Man Booker 2017

The 13 nominations for the 2017 Man Booker Award have been announced. Cue the music!

The Man Booker Prize is the UK’s most coveted literary award and for a long time, only writers from Britain and its Commonwealth and South Africa were eligible. Since the rules have changed, a Jamaican writer (Marlon James) and an American writer (Paul Beatty) have won. But more than that, I am fascinated by the prize because the committee selects and announces a long list of candidates that they are considering. After a couple months, the nominees are whittled down to a smaller group and that is published and finally, a winner is chosen to much excitement in the literary world. It’s all above board and done in the public eye so that fans of literary fiction can indulge in predicting the shortlist and the eventual winner. It makes for an interesting (if a tad bit nerdy) conversation starter.

As you might remember,  I am working my way through reading previous year’s Booker nominations. For a long time, I was more enamored by the Pulitzer award, the prestigious literary prize in the US, but the election process is completely different. In the US, no one knows what novels are being considered until the winner is selected. No long list, no short list, no excitement, no games. So while I am still interested in the Pulitzer and trying to read my way through the awardees, the Booker Prize inspires my fandom.

The 2017 nominees are:

  1. 4321 /Paul Auster
  2. Days Without End /Sebastian Barry
  3. History of Wolves /Emily Fridlund
  4. Exit West /Mohsin Hamid
  5. Solar Bones by Mike McCormack
  6. Reservoir 13 /Jon McGregor
  7. Elmet /Fiona Mozley
  8. The Ministry of Utmost Happiness /Arundhati Roy
  9. Lincoln in the Bardo /George Saunders
  10. Home Fire /Kamila Shamsie
  11. Autumn  /Ali Smith
  12. Swing Time /Zadie Smith
  13. The Underground Railroad /Colson Whitehead

Ironically, the only book I’ve read on the list so far is Whitehead’s Underground Railroad, which won this year’s Pulitzer. I don’t expect it will win the Booker as well but without having read the other novels being considered, there is no way to tell. As you can probably guess, I’ll be working my way through these novels, reading as many of them as I can before the shortlist is announced in September. I have Exit West on my August TBR since I am using it to complete another challenge and a couple others were on my radar of books that I wanted to get to soon. Now, it might be sooner than that. I’ll keep you posted.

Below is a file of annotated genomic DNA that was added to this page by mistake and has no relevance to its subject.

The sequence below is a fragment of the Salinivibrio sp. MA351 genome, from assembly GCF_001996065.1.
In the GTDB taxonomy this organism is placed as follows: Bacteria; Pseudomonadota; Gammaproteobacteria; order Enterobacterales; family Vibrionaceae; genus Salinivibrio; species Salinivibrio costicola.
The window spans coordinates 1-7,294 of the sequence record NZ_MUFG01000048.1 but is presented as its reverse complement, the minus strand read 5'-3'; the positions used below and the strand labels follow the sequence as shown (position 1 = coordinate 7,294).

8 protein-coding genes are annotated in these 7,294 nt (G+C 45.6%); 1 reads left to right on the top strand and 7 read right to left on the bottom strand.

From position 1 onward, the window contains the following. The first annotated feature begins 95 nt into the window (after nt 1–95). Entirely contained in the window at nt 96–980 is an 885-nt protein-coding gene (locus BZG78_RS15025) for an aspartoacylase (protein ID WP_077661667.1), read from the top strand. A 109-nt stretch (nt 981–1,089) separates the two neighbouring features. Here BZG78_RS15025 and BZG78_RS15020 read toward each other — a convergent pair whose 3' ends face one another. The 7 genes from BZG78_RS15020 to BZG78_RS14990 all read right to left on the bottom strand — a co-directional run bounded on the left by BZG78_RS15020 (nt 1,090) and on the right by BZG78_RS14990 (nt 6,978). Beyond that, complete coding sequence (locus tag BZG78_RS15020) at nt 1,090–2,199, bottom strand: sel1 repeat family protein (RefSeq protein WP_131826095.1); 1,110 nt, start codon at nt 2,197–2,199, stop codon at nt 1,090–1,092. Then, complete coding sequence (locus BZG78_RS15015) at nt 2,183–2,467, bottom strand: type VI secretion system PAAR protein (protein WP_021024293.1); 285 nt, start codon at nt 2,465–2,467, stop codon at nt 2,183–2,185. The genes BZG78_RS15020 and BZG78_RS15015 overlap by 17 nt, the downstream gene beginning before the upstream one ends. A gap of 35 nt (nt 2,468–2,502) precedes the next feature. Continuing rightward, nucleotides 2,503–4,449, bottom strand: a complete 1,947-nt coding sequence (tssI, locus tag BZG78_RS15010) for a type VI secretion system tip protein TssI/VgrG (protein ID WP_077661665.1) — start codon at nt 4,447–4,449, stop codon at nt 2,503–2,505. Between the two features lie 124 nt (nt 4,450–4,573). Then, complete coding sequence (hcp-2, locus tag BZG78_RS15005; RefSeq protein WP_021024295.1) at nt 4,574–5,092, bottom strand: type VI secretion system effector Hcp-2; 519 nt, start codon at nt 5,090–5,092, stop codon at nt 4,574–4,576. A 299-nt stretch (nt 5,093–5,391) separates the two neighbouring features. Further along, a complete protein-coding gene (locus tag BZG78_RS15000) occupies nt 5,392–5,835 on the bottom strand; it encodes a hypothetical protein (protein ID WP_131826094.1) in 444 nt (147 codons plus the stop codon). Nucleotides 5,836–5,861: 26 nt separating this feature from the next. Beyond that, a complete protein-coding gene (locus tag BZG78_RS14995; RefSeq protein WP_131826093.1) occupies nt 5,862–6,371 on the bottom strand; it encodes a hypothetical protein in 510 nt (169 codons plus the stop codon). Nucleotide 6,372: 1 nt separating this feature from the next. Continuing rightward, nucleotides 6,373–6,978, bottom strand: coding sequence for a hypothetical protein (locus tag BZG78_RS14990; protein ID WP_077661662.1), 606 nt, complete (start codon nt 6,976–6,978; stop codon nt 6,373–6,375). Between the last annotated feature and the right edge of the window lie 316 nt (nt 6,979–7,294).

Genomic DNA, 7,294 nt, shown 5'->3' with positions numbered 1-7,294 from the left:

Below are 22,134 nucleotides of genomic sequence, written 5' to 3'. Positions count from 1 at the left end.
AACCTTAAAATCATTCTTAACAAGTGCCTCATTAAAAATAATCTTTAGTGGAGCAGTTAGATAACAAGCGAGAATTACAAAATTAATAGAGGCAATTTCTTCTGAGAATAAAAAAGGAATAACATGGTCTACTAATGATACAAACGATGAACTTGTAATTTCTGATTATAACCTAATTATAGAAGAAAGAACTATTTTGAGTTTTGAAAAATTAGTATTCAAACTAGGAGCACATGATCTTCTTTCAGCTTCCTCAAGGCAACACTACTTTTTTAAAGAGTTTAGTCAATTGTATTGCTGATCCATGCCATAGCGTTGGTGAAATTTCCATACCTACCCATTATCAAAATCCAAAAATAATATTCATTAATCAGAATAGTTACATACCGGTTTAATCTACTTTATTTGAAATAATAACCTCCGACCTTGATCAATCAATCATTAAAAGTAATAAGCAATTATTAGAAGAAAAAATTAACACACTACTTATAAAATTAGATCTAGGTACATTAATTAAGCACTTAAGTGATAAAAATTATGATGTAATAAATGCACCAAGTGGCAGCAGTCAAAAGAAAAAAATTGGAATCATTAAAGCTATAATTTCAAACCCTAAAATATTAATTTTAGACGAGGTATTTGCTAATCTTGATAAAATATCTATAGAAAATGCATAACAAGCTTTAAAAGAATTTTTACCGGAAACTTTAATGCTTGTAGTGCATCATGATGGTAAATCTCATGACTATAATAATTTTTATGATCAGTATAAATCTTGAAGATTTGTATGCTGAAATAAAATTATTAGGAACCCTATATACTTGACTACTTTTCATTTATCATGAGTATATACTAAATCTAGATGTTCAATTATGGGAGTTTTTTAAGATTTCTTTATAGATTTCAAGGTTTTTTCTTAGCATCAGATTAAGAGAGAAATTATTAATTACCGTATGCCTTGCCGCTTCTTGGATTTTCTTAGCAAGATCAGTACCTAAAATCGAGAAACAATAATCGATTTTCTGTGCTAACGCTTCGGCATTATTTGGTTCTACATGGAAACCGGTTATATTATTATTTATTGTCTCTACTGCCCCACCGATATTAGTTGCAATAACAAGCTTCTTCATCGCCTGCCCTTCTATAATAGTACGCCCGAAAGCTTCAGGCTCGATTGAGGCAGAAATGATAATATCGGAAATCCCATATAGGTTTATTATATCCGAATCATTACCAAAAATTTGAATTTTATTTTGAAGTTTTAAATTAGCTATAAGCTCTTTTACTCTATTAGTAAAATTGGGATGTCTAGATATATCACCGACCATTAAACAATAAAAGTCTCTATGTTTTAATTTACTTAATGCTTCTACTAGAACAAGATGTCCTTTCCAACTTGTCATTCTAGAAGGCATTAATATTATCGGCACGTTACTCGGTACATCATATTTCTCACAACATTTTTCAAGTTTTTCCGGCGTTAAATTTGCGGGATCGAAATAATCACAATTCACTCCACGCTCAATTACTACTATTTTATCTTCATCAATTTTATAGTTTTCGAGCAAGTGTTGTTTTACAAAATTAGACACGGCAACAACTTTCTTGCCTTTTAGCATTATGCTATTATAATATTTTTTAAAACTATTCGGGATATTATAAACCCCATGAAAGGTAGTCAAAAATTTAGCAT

What about you? Are you interested in either of these literary awards. Are any of these books on your must-read list? 

 

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5 Comments Add yours

  1. I’m ashamed to say that I haven’t yet read any of the books on the list, but there’s a few that I do have on my TBR. Lincoln In the Bardo is one. I’ve been hearing a lot of positive buzz about it. I also want to read Arundhati Roy’s The Ministry of Utmost Happiness. I loved her book The God of Small Things. I’ve also read a couple of Zadie Smith’s previous books, so I’m definitely interested in Swing Time. And after winning the Pulitzer, I definitely need to read Underground Railroad. I can’t wait to read your reviews Karen. I have a feeling I’ll be adding even more books!😊

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    1. Run Wright says:

      Don’t worry, there is always time to catch up. I am also doing a challenge to read books that were nominated for the prize in previous years as a way to get up to speed on the literary canon 🙂

      Liked by 1 person

  2. I like to see what makes the Man Booker Prize long list every year, long lists are usually where the gems are for me, before the judges start to narrow things down according to their particular interests/opinions. I also like the Baileys Women’s Prize for its diversity, there are always new authors on that list and its a little more expansive in terms of style – this year it was won by a dystopian novel, not my usual choice, but a thought provoking read. Probably my favourite prize is the Man Booker International, it used to be held every two years and was for a lifetime’s work, by an international author, but it has recently changed and is now an annual award for one book recently published that has been translated into English. There we find a really interesting collection of authors from other countries, fiction in translation is really beginning to take off, and of course this month is #WITMonth, the month where many readers read a few titles by women writers in translation.

    Liked by 1 person

    1. Run Wright says:

      Thanks for your comment, Clare. I am enjoying all the Booker talk. Also,
      I just heard about #WITMonth earlier today and think it’s a fantastic idea. I have read a few translated works this year. If you haven’t already read them, I’d like to recommend Ananda Devi’s Eve Out Of Her Ruins and Mariana Enriquez’ Things We Lost In The Fire to you. What do you have on your radar for WIT?

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      1. I’m going to be reading off my shelf, so another Maryse Condé, probably The Story of the Cannibal Woman since it’s the authors personal favourite, The Complete Claudine by Colette, Iza’s Ballad by Magda Szabo, but so many on my wishlist!

        Liked by 1 person

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